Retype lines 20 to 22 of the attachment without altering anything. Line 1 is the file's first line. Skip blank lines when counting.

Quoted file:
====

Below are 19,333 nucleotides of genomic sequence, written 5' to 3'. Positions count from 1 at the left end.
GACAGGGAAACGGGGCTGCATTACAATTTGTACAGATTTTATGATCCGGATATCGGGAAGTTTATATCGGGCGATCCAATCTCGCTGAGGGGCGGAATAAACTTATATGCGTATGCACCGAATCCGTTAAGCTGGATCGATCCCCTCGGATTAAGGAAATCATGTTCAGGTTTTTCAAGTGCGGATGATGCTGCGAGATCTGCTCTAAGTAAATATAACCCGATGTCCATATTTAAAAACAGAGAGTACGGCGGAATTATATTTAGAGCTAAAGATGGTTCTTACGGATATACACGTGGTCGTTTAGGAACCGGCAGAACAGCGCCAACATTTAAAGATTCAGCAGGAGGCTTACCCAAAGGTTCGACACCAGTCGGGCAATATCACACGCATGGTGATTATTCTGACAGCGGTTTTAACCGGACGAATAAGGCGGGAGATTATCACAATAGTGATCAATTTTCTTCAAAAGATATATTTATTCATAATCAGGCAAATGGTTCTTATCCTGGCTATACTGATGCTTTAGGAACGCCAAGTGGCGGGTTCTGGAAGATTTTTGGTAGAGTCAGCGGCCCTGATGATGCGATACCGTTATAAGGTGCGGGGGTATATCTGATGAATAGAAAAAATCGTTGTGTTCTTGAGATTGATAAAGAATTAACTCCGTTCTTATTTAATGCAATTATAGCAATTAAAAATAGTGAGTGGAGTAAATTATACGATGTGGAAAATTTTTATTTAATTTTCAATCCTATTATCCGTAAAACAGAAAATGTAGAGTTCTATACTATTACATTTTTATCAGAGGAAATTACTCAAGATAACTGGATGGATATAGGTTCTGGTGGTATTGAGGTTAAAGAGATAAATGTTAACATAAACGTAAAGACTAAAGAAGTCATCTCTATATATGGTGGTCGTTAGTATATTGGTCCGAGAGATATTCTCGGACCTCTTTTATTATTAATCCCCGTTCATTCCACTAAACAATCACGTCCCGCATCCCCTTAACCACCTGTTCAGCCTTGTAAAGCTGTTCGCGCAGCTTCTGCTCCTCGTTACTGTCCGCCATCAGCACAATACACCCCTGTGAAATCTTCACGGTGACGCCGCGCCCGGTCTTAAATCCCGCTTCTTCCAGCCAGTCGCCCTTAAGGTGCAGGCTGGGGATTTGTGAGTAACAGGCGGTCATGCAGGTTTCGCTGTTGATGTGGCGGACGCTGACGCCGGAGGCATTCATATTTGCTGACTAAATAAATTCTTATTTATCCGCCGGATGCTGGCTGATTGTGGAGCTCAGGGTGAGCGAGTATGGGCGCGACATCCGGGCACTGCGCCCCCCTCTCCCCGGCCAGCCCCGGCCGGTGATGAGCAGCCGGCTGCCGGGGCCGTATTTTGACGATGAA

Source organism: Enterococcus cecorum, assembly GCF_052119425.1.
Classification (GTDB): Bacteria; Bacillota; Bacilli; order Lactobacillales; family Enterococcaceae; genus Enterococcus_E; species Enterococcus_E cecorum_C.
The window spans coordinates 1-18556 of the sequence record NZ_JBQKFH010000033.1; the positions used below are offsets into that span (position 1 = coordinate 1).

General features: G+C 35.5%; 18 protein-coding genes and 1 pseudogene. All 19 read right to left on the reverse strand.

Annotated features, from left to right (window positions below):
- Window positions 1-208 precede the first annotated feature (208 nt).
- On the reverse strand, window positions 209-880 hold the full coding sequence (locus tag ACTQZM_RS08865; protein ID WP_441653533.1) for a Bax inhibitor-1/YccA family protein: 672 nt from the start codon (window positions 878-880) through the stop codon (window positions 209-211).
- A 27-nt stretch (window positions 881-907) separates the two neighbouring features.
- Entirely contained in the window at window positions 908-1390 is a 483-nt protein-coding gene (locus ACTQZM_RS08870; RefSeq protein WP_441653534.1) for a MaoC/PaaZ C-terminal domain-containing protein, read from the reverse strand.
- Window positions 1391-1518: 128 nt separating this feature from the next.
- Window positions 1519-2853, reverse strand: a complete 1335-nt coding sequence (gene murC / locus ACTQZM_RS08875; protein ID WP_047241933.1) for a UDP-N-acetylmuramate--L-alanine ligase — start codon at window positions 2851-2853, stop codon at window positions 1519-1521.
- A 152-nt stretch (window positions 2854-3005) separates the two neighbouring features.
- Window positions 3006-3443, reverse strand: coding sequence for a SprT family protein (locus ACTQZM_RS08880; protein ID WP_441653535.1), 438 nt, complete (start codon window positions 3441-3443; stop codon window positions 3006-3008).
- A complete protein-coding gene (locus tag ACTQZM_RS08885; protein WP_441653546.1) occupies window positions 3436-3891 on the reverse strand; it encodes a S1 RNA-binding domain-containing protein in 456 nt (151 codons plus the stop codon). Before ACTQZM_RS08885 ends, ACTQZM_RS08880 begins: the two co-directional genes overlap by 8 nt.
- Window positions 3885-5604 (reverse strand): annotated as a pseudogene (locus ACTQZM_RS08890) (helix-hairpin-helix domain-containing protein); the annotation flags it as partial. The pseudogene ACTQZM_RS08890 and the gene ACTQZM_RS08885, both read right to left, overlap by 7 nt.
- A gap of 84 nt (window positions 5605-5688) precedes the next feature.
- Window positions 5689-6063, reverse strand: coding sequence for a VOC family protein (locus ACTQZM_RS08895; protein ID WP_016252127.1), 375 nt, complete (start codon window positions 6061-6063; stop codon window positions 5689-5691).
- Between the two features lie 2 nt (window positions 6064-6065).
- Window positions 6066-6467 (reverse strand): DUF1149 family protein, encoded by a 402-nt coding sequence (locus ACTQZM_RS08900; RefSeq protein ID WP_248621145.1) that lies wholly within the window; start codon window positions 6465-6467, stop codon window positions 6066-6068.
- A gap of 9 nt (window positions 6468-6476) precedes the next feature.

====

- Between the two features lie 2 nt (window positions 6064-6065).
- Window positions 6066-6467 (reverse strand): DUF1149 family protein, encoded by a 402-nt coding sequence (locus ACTQZM_RS08900; RefSeq protein ID WP_248621145.1) that lies wholly within the window; start codon window positions 6465-6467, stop codon window positions 6066-6068.
- A gap of 9 nt (window positions 6468-6476) precedes the next feature.